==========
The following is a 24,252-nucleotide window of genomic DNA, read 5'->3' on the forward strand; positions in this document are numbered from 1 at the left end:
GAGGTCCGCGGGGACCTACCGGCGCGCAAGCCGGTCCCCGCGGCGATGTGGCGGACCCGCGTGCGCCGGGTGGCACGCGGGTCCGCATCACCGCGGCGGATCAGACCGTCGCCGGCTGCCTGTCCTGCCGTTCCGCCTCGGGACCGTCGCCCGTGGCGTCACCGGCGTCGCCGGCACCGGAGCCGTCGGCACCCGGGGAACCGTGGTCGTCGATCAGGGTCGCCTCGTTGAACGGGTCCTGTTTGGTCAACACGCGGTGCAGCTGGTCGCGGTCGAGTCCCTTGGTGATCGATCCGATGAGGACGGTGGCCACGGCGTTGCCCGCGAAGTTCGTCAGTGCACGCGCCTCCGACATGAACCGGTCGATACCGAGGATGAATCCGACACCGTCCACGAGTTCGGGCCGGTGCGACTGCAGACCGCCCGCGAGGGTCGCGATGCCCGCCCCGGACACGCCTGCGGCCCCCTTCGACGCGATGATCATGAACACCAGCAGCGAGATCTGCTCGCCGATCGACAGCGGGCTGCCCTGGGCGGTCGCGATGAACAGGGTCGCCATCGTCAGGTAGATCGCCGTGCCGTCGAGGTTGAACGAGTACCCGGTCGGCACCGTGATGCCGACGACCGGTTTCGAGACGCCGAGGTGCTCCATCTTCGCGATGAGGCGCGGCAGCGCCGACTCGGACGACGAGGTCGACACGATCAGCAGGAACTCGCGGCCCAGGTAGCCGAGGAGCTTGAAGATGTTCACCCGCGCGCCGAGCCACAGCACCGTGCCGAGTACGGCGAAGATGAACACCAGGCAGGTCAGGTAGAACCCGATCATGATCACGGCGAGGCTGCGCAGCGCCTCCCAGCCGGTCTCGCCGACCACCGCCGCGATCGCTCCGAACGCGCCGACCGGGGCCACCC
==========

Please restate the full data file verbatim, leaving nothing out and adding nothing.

The following is a 24,252-nucleotide window of genomic DNA, read 5'->3' on the forward strand; positions in this document are numbered from 1 at the left end:
GAGGTCCGCGGGGACCTACCGGCGCGCAAGCCGGTCCCCGCGGCGATGTGGCGGACCCGCGTGCGCCGGGTGGCACGCGGGTCCGCATCACCGCGGCGGATCAGACCGTCGCCGGCTGCCTGTCCTGCCGTTCCGCCTCGGGACCGTCGCCCGTGGCGTCACCGGCGTCGCCGGCACCGGAGCCGTCGGCACCCGGGGAACCGTGGTCGTCGATCAGGGTCGCCTCGTTGAACGGGTCCTGTTTGGTCAACACGCGGTGCAGCTGGTCGCGGTCGAGTCCCTTGGTGATCGATCCGATGAGGACGGTGGCCACGGCGTTGCCCGCGAAGTTCGTCAGTGCACGCGCCTCCGACATGAACCGGTCGATACCGAGGATGAATCCGACACCGTCCACGAGTTCGGGCCGGTGCGACTGCAGACCGCCCGCGAGGGTCGCGATGCCCGCCCCGGACACGCCTGCGGCCCCCTTCGACGCGATGATCATGAACACCAGCAGCGAGATCTGCTCGCCGATCGACAGCGGGCTGCCCTGGGCGGTCGCGATGAACAGGGTCGCCATCGTCAGGTAGATCGCCGTGCCGTCGAGGTTGAACGAGTACCCGGTCGGCACCGTGATGCCGACGACCGGTTTCGAGACGCCGAGGTGCTCCATCTTCGCGATGAGGCGCGGCAGCGCCGACTCGGACGACGAGGTCGACACGATCAGCAGGAACTCGCGGCCCAGGTAGCCGAGGAGCTTGAAGATGTTCACCCGCGCGCCGAGCCACAGCACCGTGCCGAGTACGGCGAAGATGAACACCAGGCAGGTCAGGTAGAACCCGATCATGATCACGGCGAGGCTGCGCAGCGCCTCCCAGCCGGTCTCGCCGACCACCGCCGCGATCGCTCCGAACGCGCCGACCGGGGCCACCC